Kate Ellis’s red tape machine

For some reason, Julia Gillard let junior minister Kate Ellis run with student amenities policy, cutting across Gillard’s own broader policy review under Denise Bradley.

Last week Ellis introduced complex legislation to regulate and finance student amenities, when for much of Australia prior to 2006 it had operated without any government regulation at all. Now she has released guidelines that provide more detail on how the legislation would operate.

Student unions are unhappy that the guidelines don’t force universities to give them money. But that they are not forced to do so is perhaps the only thing that can be said in favour of the guidelines.

The guidelines do require higher education institutions receiving tuition subsidies to provide democratic opportunities for students to participate in decision-making, and to provide ‘adequate and reasonable support resources and infrastructure’ for elected students to carry out their functions. They also require students to be given access to independent advocacy services for academic matters, for higher education providers to make available information on and access to health services, accommodation services, legal matters, and employment services.

Though the public universities will largely already be compliant with these regulations, they add another unfunded obligation to the Commonwealth tuition subsidy. So while this government endlessly complains of funding cuts under the previous government, the reality is that they have continued with the main cutting mechanism (below indexation grants) and added new unfunded costs, which the Coalition never did (they also imposed excessive regulation, but it was in exchange for a 7.5% increase in Commonwealth funding over 3 years). So on core funding, so far Labor’s record is worse than the Coalition’s.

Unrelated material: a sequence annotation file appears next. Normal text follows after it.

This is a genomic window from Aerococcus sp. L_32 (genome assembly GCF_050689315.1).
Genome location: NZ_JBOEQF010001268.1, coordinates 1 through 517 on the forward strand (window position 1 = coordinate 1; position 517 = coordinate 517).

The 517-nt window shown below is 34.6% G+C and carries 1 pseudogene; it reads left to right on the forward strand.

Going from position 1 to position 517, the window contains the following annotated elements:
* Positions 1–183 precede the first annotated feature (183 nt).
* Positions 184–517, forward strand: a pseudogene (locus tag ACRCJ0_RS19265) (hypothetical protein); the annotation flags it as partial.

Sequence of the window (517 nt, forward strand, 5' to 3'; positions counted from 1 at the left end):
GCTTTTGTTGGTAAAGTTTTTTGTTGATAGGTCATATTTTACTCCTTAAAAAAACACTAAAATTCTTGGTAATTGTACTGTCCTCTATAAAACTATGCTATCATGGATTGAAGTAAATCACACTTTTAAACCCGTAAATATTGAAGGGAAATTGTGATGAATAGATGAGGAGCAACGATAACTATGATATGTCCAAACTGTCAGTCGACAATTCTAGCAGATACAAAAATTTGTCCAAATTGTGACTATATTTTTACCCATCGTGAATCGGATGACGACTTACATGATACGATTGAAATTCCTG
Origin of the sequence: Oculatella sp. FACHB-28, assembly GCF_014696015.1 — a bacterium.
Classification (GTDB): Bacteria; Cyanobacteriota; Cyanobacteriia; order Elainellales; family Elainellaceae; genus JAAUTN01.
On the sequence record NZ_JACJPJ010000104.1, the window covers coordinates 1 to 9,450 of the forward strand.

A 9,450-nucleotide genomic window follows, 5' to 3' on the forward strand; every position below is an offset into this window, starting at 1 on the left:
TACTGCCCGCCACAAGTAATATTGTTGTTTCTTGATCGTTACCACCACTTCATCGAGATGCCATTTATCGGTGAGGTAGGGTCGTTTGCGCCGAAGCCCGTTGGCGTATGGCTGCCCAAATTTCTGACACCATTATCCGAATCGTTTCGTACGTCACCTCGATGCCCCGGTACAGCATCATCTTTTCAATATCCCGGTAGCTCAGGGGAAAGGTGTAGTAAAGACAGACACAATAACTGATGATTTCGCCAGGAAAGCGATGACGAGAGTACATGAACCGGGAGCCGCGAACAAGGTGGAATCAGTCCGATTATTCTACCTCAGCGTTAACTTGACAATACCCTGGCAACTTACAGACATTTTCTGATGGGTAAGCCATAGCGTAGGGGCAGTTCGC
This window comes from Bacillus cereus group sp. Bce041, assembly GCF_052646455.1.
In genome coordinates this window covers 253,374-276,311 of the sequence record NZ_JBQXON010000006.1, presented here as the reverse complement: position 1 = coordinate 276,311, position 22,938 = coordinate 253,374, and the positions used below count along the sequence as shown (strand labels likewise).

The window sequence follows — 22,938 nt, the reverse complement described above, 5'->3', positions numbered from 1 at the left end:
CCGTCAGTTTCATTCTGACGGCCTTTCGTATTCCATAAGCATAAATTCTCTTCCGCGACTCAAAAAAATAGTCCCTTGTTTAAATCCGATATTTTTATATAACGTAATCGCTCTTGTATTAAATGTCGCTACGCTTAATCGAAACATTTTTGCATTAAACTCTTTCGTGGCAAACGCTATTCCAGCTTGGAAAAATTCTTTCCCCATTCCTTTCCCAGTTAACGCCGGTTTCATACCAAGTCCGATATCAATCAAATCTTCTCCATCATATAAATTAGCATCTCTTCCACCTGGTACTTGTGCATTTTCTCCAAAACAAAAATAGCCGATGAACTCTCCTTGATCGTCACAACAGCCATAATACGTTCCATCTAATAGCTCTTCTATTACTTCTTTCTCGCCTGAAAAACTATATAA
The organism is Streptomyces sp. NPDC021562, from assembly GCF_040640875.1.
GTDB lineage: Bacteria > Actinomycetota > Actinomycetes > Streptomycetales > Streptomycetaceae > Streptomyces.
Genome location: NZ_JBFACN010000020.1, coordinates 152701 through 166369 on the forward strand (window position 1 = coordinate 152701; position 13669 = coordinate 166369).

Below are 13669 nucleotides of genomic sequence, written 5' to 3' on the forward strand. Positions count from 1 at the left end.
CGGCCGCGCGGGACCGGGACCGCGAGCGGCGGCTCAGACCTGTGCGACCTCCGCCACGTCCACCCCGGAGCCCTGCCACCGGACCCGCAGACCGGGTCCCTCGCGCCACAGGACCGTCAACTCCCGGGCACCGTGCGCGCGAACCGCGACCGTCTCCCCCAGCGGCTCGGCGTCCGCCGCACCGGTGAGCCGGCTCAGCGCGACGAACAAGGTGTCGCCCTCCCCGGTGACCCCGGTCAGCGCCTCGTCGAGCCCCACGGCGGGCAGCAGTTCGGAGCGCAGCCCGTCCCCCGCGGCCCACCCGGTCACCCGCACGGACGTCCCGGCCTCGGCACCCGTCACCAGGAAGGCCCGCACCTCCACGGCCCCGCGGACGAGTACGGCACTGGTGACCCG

This legislation and its guidelines also put another nail in the coffin of the Bradley committee’s plan to bring private providers into the system. As my CIS paper argued, few would have been attracted to the low rates per student on offer in any case. But adding extra costs and demanding a significant change in governance will lead them to sensibly tell the government to keep their money and their regulations.

The regulations also show that the one-size-fits-all public education mentality is still dominant in Canberra. All institutions must conform to the same higher education provider as community model. If higher education institutions are communities, democratic representation makes sense; if they are just educational service providers there is no need for them to have democratic institutions or to worry about student health, legal troubles etc etc. These services can be unbundled and become the responsibility of the student.

If the higher education system is to reach the enrolment targets set by Bradley, it seems crazy to entrench a high-cost model of education, in which other electoral and personal services are forcibly bundled in, and if an institution desires the title ‘university’ research costs are also incorporated. But as I have had to explain to incredulous listeners over the years as I have explained the higher education system, in this industry the fact that something is absurd has never been considered a valid objection to it.

12 thoughts on “Kate Ellis’s red tape machine

  1. “to entrench a high-cost model of education”
    The Australian system isn’t a high cost model — it’s generally a low/medium cost model — especially for things that require clinical placements or industry training. Try looking up the cost of things like optometry and compare the amount Aus universities get per student to the average charge in the US.


  2. I am curious, without student politics how is the political class of the future to cut their teeth. It would seem to me the failure of the young liberals on campus is now feeding into adult politics.

    Campus life should be and was about more than getting the piece of paper.


  3. I imagine it would be a worthwhile endeavor trying to work out how much cheaper various courses could really be run at teaching-only universities in Australia. If I compare the professional courses which are run where I work with some of the professional teaching only places in the US, then they are very comparable (indeed, toward the cheap end). No doubt it is hard to get staff that can teach these courses everywhere (especially since one must integrate with other organizations — would, for example, hospitals be willing to give free placements to for-profit teaching organizations or be willing to interact with staff that were not well qualified? I very much doubt it, which would add huge amounts to the costs of some degrees).